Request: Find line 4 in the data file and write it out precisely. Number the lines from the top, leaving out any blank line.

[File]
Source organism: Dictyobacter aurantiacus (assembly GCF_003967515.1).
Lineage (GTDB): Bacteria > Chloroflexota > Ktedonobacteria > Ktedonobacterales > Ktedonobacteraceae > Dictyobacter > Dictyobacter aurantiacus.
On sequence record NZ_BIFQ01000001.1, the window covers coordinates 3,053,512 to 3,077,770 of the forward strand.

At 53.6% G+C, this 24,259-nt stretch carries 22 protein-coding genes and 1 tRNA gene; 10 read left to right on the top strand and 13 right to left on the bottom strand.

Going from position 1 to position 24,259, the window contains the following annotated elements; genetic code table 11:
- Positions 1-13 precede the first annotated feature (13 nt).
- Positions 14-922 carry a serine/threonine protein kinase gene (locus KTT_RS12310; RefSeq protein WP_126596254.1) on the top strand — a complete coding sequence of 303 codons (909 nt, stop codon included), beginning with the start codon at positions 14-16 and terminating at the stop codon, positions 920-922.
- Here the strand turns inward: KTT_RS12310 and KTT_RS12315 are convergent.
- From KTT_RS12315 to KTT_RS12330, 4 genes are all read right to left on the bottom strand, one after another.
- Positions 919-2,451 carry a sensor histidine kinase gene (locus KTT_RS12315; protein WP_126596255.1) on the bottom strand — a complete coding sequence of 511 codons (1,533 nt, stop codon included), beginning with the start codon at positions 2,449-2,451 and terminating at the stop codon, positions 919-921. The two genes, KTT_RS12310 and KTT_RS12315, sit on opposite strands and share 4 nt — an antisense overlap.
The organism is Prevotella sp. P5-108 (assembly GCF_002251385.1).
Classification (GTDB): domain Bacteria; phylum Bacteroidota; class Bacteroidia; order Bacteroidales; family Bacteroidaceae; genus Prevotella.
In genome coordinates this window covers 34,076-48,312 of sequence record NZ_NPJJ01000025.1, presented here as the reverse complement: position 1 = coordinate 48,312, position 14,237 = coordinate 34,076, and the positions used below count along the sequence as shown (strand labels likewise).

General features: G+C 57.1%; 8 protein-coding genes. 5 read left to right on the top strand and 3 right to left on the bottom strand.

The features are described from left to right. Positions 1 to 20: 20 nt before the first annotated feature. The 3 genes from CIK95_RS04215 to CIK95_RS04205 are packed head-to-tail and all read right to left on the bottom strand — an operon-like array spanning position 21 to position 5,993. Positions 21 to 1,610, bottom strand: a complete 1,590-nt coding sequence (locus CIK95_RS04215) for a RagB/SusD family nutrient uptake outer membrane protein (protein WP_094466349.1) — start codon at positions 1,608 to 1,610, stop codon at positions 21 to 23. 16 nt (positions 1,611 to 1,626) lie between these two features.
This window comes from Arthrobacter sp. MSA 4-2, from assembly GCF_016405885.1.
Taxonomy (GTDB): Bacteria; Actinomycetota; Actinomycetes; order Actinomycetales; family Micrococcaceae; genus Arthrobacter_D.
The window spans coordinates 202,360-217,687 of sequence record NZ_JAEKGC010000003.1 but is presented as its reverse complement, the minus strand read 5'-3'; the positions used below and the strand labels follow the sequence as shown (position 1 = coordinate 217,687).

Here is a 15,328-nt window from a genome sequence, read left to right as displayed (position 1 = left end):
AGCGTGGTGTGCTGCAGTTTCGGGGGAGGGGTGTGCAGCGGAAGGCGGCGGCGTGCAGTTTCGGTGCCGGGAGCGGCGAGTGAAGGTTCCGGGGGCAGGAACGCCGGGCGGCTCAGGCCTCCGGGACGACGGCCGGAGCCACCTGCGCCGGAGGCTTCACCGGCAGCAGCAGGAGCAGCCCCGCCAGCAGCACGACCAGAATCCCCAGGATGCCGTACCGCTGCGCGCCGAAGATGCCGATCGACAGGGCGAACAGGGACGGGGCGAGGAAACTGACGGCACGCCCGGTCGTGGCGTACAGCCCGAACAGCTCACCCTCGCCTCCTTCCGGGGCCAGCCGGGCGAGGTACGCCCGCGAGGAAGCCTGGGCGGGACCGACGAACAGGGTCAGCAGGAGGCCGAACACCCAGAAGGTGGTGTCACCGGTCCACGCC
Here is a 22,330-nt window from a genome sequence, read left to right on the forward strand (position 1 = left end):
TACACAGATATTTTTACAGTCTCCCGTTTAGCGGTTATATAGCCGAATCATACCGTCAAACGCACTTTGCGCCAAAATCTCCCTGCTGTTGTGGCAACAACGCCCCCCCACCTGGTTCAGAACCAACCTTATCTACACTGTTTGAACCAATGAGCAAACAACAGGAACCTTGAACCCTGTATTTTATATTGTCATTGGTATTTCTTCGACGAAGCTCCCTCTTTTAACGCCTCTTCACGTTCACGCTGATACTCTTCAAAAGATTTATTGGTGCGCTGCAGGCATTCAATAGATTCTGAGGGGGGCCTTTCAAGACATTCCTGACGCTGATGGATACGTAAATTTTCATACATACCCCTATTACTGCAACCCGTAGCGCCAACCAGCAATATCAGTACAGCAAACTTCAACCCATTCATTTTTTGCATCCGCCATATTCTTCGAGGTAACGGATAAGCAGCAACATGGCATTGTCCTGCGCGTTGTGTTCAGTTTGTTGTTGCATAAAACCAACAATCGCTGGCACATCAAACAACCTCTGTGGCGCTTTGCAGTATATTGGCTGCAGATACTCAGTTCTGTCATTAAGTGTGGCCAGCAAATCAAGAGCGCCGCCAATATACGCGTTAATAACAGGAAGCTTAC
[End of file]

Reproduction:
At 53.6% G+C, this 24,259-nt stretch carries 22 protein-coding genes and 1 tRNA gene; 10 read left to right on the top strand and 13 right to left on the bottom strand.